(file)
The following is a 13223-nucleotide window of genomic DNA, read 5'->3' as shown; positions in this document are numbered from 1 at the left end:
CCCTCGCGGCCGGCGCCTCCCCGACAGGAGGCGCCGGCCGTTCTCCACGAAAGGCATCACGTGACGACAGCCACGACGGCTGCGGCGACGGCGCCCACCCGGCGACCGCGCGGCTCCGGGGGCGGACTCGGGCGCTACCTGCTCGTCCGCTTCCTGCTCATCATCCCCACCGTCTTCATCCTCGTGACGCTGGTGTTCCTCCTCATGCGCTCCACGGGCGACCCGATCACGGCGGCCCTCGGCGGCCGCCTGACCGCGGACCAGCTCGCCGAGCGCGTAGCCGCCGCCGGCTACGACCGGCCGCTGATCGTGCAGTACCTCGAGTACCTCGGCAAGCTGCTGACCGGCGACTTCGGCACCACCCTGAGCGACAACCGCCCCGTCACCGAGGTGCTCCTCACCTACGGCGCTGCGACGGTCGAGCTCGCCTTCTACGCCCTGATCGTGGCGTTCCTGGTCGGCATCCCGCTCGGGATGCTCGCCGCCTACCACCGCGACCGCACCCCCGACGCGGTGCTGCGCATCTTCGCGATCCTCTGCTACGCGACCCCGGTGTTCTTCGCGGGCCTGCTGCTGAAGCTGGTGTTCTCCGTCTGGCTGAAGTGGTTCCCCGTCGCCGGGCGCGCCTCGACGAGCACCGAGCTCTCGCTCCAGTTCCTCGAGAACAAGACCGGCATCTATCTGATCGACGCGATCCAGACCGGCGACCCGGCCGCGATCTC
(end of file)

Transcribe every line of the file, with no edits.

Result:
The following is a 13223-nucleotide window of genomic DNA, read 5'->3' as shown; positions in this document are numbered from 1 at the left end:
CCCTCGCGGCCGGCGCCTCCCCGACAGGAGGCGCCGGCCGTTCTCCACGAAAGGCATCACGTGACGACAGCCACGACGGCTGCGGCGACGGCGCCCACCCGGCGACCGCGCGGCTCCGGGGGCGGACTCGGGCGCTACCTGCTCGTCCGCTTCCTGCTCATCATCCCCACCGTCTTCATCCTCGTGACGCTGGTGTTCCTCCTCATGCGCTCCACGGGCGACCCGATCACGGCGGCCCTCGGCGGCCGCCTGACCGCGGACCAGCTCGCCGAGCGCGTAGCCGCCGCCGGCTACGACCGGCCGCTGATCGTGCAGTACCTCGAGTACCTCGGCAAGCTGCTGACCGGCGACTTCGGCACCACCCTGAGCGACAACCGCCCCGTCACCGAGGTGCTCCTCACCTACGGCGCTGCGACGGTCGAGCTCGCCTTCTACGCCCTGATCGTGGCGTTCCTGGTCGGCATCCCGCTCGGGATGCTCGCCGCCTACCACCGCGACCGCACCCCCGACGCGGTGCTGCGCATCTTCGCGATCCTCTGCTACGCGACCCCGGTGTTCTTCGCGGGCCTGCTGCTGAAGCTGGTGTTCTCCGTCTGGCTGAAGTGGTTCCCCGTCGCCGGGCGCGCCTCGACGAGCACCGAGCTCTCGCTCCAGTTCCTCGAGAACAAGACCGGCATCTATCTGATCGACGCGATCCAGACCGGCGACCCGGCCGCGATCTC